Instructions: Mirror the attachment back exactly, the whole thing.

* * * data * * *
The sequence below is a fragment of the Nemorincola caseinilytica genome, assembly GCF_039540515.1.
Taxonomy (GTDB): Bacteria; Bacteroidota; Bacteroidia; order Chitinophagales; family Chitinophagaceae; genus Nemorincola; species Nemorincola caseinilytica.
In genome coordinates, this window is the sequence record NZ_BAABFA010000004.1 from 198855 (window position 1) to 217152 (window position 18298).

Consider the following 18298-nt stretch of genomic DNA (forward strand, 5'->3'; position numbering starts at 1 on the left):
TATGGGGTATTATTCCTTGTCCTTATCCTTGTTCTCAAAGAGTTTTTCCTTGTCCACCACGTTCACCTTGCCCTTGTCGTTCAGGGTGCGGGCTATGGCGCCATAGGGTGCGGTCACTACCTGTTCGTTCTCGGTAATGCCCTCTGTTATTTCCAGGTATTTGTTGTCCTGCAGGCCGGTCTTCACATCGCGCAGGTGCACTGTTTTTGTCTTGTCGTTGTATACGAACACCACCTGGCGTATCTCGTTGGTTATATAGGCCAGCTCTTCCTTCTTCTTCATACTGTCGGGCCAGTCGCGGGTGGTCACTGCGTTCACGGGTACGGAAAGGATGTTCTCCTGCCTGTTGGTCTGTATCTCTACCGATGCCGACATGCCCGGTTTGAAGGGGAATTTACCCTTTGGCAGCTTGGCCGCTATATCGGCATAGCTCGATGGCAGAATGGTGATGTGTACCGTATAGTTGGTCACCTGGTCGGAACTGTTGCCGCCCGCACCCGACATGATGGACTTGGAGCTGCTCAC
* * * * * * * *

The sequence below is a fragment of the Nemorincola caseinilytica genome, assembly GCF_039540515.1.
Taxonomy (GTDB): Bacteria; Bacteroidota; Bacteroidia; order Chitinophagales; family Chitinophagaceae; genus Nemorincola; species Nemorincola caseinilytica.
In genome coordinates, this window is the sequence record NZ_BAABFA010000004.1 from 198855 (window position 1) to 217152 (window position 18298).

Consider the following 18298-nt stretch of genomic DNA (forward strand, 5'->3'; position numbering starts at 1 on the left):
TATGGGGTATTATTCCTTGTCCTTATCCTTGTTCTCAAAGAGTTTTTCCTTGTCCACCACGTTCACCTTGCCCTTGTCGTTCAGGGTGCGGGCTATGGCGCCATAGGGTGCGGTCACTACCTGTTCGTTCTCGGTAATGCCCTCTGTTATTTCCAGGTATTTGTTGTCCTGCAGGCCGGTCTTCACATCGCGCAGGTGCACTGTTTTTGTCTTGTCGTTGTATACGAACACCACCTGGCGTATCTCGTTGGTTATATAGGCCAGCTCTTCCTTCTTCTTCATACTGTCGGGCCAGTCGCGGGTGGTCACTGCGTTCACGGGTACGGAAAGGATGTTCTCCTGCCTGTTGGTCTGTATCTCTACCGATGCCGACATGCCCGGTTTGAAGGGGAATTTACCCTTTGGCAGCTTGGCCGCTATATCGGCATAGCTCGATGGCAGAATGGTGATGTGTACCGTATAGTTGGTCACCTGGTCGGAACTGTTGCCGCCCGCACCCGACATGATGGACTTGGAGCTGCTCAC